Released: 2013, Willowtip Records
Reviewer: Peter Atkinson
Despite boasting a typically sick sounding death metal moniker, Spain's Wormed deal more with outer space than internal organs on their second full-length – and first in a decade. Indeed, Exodromos, so the band explain on their website, is a prequel to said debut, 2003's Planisphaerium, and details “futuristic science concepts and chaotic visions of the last human left in cosmos, Krighsu.” It then mentions something about a “quantum wormhole in a inverted multi-vectorial reionization,” and “Krighsu traveling through xenoverses to found a new world with the human seed.” M'kay.
Anyway, “Genital Grinder” this apparently is not - even though it sure seems as if it could be. For all of Wormed's unearthly, L. Ron Hubbard-like plot lines, their delivery method is as vomitous and grisly as vintage Carcass or Chris Barnes-era Cannibal Corpse.
Frontman Phlegeton's nombre de guerra – forgive my crappy Spanish - appears to be spot on, since he horks up his vocals in a raspy, phlegmy spew. Whatever yarn Wormed is trying to spin here is rendered largely unintelligible – even the largely spoken “Solar Neutrinos” - by this sort of projectile vocalizing.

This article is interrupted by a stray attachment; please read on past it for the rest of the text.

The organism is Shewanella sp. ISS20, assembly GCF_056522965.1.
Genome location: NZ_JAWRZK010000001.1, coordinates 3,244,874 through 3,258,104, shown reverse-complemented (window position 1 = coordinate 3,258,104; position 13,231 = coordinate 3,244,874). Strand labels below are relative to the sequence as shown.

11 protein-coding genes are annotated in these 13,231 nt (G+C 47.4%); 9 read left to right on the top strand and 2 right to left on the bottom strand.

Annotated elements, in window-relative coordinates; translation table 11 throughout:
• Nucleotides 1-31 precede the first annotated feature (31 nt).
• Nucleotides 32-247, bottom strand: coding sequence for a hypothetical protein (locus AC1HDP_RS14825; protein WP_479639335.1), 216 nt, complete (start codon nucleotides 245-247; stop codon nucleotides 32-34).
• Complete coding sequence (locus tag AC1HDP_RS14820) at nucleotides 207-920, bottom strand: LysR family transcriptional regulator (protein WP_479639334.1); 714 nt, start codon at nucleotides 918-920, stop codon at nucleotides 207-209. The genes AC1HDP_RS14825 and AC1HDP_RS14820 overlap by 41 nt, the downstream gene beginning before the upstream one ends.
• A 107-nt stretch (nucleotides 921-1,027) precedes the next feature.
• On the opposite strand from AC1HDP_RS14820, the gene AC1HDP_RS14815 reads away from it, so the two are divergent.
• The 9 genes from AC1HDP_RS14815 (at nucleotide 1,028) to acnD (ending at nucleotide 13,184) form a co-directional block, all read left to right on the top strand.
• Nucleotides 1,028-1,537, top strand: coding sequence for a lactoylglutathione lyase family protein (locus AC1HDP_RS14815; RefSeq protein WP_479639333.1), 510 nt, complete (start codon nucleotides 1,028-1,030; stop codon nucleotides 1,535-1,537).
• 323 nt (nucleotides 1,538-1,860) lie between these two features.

Which is too bad, because the band's tech-death is quite compelling. Sure Exodromos is brutal as hell, but it's complex, well-executed and punishingly efficient, with this 10-track concept album clocking in at a tidy 33-some minutes. Vicious hooks abound here, and odd, Voivod-like guitar forays weave nicely around drummer Riky's blast-beat fury, notably on the closer “Xenoverse Discharger,” giving Exodromos back some of the depth that is lost to Phlegeton's belch-contest vocals.